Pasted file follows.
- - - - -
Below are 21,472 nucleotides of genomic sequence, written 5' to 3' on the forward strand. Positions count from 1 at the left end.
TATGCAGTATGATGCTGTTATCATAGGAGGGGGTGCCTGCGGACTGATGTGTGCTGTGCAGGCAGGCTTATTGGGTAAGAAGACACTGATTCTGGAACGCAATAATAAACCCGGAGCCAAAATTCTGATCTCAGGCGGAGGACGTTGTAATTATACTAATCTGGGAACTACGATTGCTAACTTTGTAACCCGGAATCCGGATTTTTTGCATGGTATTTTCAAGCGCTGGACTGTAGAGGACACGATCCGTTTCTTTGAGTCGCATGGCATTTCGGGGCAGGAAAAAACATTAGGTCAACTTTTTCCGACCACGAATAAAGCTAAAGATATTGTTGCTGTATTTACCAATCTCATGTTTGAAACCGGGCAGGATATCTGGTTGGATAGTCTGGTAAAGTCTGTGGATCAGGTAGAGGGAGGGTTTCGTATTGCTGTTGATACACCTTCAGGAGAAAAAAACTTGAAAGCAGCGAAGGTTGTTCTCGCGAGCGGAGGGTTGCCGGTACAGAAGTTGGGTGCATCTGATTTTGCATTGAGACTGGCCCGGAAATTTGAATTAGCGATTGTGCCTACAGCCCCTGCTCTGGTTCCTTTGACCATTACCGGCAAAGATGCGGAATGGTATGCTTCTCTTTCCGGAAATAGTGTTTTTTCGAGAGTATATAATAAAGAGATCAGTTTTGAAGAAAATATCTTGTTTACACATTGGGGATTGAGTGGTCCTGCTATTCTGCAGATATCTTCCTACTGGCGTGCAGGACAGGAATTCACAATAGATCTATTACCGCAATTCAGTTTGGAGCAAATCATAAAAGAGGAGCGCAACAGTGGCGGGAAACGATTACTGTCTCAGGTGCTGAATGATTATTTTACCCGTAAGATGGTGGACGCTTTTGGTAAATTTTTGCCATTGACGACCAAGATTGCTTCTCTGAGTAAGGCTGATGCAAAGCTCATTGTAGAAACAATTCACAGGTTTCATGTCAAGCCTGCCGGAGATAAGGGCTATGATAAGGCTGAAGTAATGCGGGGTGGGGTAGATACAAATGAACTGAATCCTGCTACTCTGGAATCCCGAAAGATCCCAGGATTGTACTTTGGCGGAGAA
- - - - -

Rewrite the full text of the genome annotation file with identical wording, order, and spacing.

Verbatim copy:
Below are 21,472 nucleotides of genomic sequence, written 5' to 3' on the forward strand. Positions count from 1 at the left end.
TATGCAGTATGATGCTGTTATCATAGGAGGGGGTGCCTGCGGACTGATGTGTGCTGTGCAGGCAGGCTTATTGGGTAAGAAGACACTGATTCTGGAACGCAATAATAAACCCGGAGCCAAAATTCTGATCTCAGGCGGAGGACGTTGTAATTATACTAATCTGGGAACTACGATTGCTAACTTTGTAACCCGGAATCCGGATTTTTTGCATGGTATTTTCAAGCGCTGGACTGTAGAGGACACGATCCGTTTCTTTGAGTCGCATGGCATTTCGGGGCAGGAAAAAACATTAGGTCAACTTTTTCCGACCACGAATAAAGCTAAAGATATTGTTGCTGTATTTACCAATCTCATGTTTGAAACCGGGCAGGATATCTGGTTGGATAGTCTGGTAAAGTCTGTGGATCAGGTAGAGGGAGGGTTTCGTATTGCTGTTGATACACCTTCAGGAGAAAAAAACTTGAAAGCAGCGAAGGTTGTTCTCGCGAGCGGAGGGTTGCCGGTACAGAAGTTGGGTGCATCTGATTTTGCATTGAGACTGGCCCGGAAATTTGAATTAGCGATTGTGCCTACAGCCCCTGCTCTGGTTCCTTTGACCATTACCGGCAAAGATGCGGAATGGTATGCTTCTCTTTCCGGAAATAGTGTTTTTTCGAGAGTATATAATAAAGAGATCAGTTTTGAAGAAAATATCTTGTTTACACATTGGGGATTGAGTGGTCCTGCTATTCTGCAGATATCTTCCTACTGGCGTGCAGGACAGGAATTCACAATAGATCTATTACCGCAATTCAGTTTGGAGCAAATCATAAAAGAGGAGCGCAACAGTGGCGGGAAACGATTACTGTCTCAGGTGCTGAATGATTATTTTACCCGTAAGATGGTGGACGCTTTTGGTAAATTTTTGCCATTGACGACCAAGATTGCTTCTCTGAGTAAGGCTGATGCAAAGCTCATTGTAGAAACAATTCACAGGTTTCATGTCAAGCCTGCCGGAGATAAGGGCTATGATAAGGCTGAAGTAATGCGGGGTGGGGTAGATACAAATGAACTGAATCCTGCTACTCTGGAATCCCGAAAGATCCCAGGATTGTACTTTGGCGGAGAA